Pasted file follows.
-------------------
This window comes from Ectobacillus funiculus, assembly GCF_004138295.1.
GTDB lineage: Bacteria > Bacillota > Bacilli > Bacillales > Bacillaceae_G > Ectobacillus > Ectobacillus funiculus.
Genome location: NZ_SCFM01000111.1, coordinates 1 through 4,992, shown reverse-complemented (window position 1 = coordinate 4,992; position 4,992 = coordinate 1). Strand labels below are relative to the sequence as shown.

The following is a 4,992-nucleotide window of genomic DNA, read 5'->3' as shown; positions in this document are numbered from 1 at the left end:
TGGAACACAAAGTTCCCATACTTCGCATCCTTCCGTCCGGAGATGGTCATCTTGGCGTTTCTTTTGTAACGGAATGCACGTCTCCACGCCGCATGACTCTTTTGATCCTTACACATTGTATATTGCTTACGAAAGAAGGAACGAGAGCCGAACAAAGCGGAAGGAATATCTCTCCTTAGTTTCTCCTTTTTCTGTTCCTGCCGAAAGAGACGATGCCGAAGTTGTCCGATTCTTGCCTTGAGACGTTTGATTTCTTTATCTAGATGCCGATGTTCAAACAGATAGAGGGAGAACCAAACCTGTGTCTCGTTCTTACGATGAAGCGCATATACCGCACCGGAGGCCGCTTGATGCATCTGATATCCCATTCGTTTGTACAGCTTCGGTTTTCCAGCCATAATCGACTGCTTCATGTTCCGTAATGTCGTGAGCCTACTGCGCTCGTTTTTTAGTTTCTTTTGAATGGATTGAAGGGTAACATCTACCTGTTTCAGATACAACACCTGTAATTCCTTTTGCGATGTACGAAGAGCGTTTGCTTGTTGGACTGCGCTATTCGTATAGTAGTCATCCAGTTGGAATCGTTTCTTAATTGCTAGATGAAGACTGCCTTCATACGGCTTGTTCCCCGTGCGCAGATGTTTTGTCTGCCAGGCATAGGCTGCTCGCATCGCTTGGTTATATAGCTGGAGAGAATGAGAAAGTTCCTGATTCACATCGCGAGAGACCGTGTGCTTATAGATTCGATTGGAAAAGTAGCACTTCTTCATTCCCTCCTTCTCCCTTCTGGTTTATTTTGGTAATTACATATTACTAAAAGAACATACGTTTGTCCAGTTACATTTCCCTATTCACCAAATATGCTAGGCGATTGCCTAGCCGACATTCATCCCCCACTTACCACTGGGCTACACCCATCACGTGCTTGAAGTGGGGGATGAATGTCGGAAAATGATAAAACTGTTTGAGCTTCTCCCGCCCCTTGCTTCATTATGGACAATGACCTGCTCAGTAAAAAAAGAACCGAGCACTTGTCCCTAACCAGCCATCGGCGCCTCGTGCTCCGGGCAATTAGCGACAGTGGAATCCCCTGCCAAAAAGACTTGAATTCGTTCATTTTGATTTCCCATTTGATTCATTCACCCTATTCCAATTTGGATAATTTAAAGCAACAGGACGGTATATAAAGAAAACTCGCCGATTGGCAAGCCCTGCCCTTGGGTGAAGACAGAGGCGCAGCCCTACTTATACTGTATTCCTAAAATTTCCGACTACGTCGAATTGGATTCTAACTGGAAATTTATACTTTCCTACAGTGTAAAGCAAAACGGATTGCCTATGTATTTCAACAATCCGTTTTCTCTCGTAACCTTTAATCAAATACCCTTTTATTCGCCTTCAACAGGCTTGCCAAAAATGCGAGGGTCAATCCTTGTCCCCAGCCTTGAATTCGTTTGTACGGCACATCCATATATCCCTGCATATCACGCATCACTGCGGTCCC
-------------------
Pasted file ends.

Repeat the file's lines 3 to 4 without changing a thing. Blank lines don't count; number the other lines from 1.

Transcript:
Genome location: NZ_SCFM01000111.1, coordinates 1 through 4,992, shown reverse-complemented (window position 1 = coordinate 4,992; position 4,992 = coordinate 1). Strand labels below are relative to the sequence as shown.

The following is a 4,992-nucleotide window of genomic DNA, read 5'->3' as shown; positions in this document are numbered from 1 at the left end: